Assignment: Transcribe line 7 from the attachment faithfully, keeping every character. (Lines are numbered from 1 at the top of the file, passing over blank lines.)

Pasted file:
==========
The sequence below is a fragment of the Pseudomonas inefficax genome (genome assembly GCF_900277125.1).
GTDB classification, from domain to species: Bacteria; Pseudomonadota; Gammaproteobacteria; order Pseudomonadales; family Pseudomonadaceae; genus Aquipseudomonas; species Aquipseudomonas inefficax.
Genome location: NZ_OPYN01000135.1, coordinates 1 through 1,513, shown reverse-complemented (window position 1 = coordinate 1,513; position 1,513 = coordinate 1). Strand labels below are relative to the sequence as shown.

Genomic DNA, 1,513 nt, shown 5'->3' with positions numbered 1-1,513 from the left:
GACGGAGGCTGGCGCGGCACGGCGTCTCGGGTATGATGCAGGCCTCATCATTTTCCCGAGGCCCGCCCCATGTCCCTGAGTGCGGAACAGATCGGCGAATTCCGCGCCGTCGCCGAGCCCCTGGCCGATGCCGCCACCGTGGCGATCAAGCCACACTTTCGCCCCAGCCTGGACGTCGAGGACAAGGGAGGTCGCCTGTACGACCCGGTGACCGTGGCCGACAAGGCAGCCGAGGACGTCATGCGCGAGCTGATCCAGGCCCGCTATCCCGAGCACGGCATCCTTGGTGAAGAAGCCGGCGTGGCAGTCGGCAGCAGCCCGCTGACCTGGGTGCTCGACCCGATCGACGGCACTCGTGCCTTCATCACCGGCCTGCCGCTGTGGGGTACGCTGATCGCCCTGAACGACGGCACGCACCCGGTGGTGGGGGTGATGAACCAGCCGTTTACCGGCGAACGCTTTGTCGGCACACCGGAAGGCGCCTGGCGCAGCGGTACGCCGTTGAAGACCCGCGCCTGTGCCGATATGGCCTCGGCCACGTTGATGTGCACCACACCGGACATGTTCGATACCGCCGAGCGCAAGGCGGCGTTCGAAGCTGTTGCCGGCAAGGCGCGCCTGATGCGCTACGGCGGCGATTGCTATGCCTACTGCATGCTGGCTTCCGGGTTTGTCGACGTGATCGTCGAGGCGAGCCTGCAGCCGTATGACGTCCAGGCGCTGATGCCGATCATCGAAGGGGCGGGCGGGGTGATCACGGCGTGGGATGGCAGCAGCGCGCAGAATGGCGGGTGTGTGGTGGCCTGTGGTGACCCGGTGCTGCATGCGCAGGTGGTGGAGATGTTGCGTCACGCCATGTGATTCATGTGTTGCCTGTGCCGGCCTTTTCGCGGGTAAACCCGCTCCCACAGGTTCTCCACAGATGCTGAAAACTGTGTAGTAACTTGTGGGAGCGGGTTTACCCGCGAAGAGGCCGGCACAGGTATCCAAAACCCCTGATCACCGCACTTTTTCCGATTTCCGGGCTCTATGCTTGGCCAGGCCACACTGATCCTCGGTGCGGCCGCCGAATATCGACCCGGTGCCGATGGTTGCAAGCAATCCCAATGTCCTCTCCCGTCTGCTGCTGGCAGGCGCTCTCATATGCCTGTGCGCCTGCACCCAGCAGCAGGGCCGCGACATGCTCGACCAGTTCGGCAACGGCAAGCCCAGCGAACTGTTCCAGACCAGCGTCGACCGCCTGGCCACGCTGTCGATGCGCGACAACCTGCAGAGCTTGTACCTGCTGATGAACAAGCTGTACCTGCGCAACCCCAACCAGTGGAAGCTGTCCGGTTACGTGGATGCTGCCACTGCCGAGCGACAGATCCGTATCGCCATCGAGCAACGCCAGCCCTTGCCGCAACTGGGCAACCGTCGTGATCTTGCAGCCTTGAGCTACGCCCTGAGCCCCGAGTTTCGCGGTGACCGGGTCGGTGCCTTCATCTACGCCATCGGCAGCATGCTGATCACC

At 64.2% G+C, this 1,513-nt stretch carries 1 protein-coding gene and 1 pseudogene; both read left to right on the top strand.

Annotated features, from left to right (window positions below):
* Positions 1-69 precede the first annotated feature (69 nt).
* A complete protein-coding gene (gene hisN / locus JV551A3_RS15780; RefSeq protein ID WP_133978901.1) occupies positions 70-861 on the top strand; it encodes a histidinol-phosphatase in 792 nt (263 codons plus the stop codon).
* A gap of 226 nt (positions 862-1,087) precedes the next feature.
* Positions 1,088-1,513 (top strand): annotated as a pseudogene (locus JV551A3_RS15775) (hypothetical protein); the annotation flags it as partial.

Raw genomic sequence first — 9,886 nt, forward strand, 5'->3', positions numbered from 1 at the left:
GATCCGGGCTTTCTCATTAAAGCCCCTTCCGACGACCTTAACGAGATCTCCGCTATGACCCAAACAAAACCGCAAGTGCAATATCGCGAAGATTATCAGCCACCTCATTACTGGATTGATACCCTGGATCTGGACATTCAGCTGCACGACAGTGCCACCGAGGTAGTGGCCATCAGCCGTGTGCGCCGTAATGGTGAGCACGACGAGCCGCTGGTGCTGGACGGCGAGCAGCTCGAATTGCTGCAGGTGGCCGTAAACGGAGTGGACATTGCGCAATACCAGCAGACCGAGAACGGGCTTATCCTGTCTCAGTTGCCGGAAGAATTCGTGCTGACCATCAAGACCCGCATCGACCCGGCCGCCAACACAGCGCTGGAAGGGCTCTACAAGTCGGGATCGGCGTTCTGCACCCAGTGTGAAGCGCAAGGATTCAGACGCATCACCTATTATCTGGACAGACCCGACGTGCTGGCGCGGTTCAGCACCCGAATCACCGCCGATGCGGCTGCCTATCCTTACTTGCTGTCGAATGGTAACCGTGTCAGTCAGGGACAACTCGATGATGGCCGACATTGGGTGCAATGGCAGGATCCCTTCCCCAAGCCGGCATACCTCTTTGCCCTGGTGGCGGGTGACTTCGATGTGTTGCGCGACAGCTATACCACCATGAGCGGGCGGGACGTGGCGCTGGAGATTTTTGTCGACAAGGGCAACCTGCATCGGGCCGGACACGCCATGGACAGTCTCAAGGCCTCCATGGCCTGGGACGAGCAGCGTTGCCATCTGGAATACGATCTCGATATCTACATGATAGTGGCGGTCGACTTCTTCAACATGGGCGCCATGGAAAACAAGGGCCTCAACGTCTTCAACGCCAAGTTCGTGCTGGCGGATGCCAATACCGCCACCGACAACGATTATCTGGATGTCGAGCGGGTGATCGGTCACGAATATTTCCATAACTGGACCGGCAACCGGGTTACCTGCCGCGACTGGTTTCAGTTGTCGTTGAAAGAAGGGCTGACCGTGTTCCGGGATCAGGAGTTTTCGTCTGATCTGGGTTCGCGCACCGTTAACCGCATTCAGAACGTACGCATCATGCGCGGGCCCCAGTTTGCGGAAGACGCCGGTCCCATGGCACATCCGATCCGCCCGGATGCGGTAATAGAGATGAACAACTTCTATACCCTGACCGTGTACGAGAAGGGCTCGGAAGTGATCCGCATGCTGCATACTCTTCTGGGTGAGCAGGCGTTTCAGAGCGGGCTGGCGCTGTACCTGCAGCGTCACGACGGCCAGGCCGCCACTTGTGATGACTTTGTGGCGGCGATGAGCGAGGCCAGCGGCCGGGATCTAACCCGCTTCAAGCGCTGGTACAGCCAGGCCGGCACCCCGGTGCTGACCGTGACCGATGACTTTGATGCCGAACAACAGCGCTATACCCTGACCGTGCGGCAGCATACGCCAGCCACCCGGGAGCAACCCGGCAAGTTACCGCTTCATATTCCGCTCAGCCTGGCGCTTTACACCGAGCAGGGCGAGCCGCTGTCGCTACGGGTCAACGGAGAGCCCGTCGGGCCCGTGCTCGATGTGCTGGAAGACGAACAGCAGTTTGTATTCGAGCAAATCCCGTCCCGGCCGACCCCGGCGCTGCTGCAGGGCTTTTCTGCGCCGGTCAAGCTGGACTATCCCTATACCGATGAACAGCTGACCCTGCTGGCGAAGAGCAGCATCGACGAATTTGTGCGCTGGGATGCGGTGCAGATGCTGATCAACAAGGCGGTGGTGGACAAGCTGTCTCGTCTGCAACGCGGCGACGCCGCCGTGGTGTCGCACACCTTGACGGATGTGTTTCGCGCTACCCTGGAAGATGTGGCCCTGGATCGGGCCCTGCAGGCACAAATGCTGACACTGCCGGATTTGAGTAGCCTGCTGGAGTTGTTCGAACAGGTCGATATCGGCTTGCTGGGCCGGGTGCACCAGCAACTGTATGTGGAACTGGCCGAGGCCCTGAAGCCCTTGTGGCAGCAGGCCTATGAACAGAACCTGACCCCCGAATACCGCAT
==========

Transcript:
Annotated features, from left to right (window positions below):